The Mars Science Laboratory (MSL), nicknamed Curiosity, is a large rover with the objective of exploring the martian environment as a former or current habitat for life. The mission is planned to operate on Mars over at least a full martian year (687 Earth days). The rover has eight science objectives: 1) determine the nature and inventory of organic carbon compounds; 2) inventory the chemical building blocks of life; 3) identify features that may represent the effects of biological processes; 4) investigate the chemical, isotopic, and mineralogical composition of the martian surface and near-surface geological materials; 5) interpret the processes that have formed and modified rocks and soils; 6) assess long-timescale (i.e. 4-billion-year) atmospheric evolution processes; 7) determine the present state, distribution, and cycling of water and carbon dioxide; and 8) characterize the broad spectrum of surface radiation, including galactic cosmic radiation, solar proton events, and secondary neutrons.
The rover is a six wheeled vehicle approximately 2.8 meters in length with a mass of over 750 kg. The main rover body is a warm electronics box (WEB) which houses the electronics and computer. Mounted on top of the WEB is a triangular Rover Equipment Deck, on which is mounted a mast, cameras, and other scientific equipment. A robot arm with sample collection devices and scientific instruments is also mounted on the rover. The six wheels are mounted on a rocker-bogie suspension. The two front and two rear wheels have individual steering motors. Top speed of the rover is about 4 cm per second. Power is provided by a radioisotope thermoelectric generator (RTG) which produces 125 W at the start of the mission. Thermal control is achieved by a system of tubes, with heating provided by excess heat from equipment and the RTG. The rover is equipped with four hazard avoidance cameras, two navigation cameras, and a science stereo camera mounted on the mast. There is also a descent imager designed to take images of the lading site before touchdown. Other scientific instruments on the MSL include the Sample Analysis at Mars (SAM) Instrument Suite, the MArs Hand Lens Imager (MAHLI), Alpha Particle X-Ray Spectrometer (APXS), Chemistry & Camera (ChemCam), Chemistry & Mineralogy X-Ray Diffraction/X-Ray Fluorescence Instrument (CheMin), the Radiation Assessment Detector (RAD), the Dynamic Albedo of Neutrons (DAN) experiment, the Rover Environmental Monitoring Station (REMS), and the Mars Science Laboratory Entry Descent and Landing Instrument (MEDLI).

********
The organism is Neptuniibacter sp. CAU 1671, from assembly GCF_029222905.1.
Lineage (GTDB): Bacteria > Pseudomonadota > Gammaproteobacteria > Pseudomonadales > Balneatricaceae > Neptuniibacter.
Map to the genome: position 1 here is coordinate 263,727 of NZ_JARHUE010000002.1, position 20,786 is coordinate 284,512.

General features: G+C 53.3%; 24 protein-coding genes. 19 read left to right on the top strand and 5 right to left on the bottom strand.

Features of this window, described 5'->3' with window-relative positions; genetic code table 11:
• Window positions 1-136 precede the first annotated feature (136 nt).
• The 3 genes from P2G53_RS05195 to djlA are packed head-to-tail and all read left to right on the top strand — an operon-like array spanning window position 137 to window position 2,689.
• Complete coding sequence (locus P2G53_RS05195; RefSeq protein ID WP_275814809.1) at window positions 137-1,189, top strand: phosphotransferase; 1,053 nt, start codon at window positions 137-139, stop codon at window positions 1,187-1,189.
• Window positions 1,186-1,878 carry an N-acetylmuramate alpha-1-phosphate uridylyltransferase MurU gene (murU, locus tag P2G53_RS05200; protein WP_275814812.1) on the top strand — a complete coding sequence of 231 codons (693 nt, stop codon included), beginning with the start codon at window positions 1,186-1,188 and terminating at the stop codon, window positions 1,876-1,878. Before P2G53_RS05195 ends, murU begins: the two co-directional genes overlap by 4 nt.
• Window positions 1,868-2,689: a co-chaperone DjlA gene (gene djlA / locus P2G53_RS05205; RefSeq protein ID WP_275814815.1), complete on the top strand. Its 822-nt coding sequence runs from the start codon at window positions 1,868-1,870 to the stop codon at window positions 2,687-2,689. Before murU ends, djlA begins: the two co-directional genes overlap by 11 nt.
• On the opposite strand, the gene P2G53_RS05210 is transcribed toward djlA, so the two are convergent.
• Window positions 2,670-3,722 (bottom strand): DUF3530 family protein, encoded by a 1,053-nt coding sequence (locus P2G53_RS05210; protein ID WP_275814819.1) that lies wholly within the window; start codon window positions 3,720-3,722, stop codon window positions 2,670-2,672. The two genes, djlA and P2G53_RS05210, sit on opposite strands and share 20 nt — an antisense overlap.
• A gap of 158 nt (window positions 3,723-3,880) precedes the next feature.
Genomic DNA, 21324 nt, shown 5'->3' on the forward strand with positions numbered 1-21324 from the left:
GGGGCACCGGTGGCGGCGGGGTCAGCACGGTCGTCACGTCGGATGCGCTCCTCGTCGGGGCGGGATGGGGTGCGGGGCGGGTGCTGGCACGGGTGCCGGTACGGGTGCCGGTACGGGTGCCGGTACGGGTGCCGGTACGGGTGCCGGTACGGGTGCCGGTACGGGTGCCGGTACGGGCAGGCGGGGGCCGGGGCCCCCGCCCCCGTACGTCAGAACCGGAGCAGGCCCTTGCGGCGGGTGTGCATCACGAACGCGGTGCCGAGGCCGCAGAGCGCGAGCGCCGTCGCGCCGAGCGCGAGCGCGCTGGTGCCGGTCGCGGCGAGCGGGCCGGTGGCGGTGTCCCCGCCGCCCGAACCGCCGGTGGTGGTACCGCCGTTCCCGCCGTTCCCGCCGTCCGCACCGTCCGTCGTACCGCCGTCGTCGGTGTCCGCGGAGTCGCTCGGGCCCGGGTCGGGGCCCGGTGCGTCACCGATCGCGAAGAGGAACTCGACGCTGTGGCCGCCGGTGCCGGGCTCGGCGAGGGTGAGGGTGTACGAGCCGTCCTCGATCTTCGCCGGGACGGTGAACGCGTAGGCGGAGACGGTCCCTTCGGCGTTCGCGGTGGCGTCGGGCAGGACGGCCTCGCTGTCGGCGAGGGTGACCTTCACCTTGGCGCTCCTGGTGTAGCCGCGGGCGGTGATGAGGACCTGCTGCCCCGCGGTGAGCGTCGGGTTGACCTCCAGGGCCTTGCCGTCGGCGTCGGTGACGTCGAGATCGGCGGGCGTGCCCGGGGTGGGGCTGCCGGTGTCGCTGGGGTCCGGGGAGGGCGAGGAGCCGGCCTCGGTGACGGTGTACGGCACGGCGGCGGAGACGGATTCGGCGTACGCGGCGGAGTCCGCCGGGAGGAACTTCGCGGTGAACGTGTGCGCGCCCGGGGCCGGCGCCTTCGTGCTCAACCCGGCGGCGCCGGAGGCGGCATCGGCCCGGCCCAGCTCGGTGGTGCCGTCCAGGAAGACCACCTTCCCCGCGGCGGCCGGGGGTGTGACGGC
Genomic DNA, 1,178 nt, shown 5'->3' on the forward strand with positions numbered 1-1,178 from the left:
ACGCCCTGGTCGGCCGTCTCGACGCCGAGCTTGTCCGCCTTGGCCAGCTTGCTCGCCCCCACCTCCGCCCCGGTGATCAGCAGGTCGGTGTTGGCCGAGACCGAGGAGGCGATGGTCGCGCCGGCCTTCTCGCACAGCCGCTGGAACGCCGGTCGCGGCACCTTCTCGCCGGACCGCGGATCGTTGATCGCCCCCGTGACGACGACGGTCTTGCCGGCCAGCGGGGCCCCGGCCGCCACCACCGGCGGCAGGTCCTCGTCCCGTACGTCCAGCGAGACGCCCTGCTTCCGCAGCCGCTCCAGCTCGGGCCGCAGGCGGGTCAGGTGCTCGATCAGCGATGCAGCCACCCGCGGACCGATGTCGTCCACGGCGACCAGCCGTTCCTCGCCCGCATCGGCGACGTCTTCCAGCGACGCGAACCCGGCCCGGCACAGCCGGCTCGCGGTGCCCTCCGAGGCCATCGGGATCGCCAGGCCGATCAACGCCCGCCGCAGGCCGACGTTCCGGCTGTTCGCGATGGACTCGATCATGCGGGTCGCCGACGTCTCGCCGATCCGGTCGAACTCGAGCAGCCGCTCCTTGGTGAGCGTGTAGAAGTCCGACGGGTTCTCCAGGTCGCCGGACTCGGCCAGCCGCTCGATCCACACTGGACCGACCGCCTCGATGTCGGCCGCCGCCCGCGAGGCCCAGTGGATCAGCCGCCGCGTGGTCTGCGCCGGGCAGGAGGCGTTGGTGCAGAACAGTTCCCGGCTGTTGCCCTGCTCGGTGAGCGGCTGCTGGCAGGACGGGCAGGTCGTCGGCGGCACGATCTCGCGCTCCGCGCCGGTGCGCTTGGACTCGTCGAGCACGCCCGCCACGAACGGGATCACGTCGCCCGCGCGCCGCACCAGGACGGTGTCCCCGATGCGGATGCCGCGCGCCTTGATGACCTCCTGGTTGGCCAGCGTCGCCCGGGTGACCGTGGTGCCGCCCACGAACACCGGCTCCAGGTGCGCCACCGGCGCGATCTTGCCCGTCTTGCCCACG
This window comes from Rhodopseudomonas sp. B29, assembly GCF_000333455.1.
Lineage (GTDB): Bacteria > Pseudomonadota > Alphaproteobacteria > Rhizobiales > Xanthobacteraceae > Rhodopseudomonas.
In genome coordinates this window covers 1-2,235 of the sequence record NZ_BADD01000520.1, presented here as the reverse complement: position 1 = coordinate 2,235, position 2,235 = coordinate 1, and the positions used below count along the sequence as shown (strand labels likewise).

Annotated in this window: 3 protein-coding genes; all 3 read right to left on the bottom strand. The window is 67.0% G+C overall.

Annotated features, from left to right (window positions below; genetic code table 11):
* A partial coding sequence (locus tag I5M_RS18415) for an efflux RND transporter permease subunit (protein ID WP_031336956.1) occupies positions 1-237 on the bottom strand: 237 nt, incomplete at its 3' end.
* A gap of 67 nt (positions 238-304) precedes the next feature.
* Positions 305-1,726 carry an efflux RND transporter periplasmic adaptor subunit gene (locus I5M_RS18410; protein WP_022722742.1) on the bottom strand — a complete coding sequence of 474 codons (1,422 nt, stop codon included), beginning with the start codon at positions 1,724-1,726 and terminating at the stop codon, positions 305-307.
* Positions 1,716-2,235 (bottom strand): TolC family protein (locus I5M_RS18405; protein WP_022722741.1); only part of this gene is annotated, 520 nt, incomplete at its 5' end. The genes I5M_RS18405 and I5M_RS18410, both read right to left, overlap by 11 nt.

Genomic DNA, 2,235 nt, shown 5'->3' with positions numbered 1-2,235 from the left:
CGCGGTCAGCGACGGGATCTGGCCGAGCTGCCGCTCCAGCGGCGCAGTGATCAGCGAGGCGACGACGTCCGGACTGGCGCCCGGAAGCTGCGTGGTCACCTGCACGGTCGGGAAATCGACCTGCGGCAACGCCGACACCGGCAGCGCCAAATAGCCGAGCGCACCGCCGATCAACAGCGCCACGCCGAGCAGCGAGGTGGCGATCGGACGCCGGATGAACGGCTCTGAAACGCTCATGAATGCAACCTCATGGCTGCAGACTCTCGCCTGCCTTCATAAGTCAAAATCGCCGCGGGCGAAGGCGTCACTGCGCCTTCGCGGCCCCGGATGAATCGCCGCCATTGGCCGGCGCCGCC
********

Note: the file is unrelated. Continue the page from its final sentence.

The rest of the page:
Mars Science Laboratory launched on 26 November 2011 at 15:02 UT (10:52 a.m. EST) on an Atlas V 541 into a circular Earth parking orbit. After leaving Earth orbit and completing an 8 month cruise, MSL reached Mars in August 2012. The entry phase began at an altitude of 125 km with the MSL enclosed in an aeroshell and heat shield. Following a series of S-curve manuevers to slow its descent, about three minutes before touchdown a parachute was deployed. Retrorockets were used in the final phase of the descent, ending with the rover being lowered to the surface from the descent stage on a tether. Touchdown occured at 05:32 UTC (1:32 EDT) on 6 August. After a checkout period, the rover made its first drive on 22 August. Over the nominal one martian year (687 Earth day) period, the rover will travel 5 to 20 km and collect and analyze roughly 70 rock and soil samples. The landing site in Gale Crater was chosen for its potential as a former or current habitat for life.
Credit: Manufacturer Image
Credit: Manufacturer Image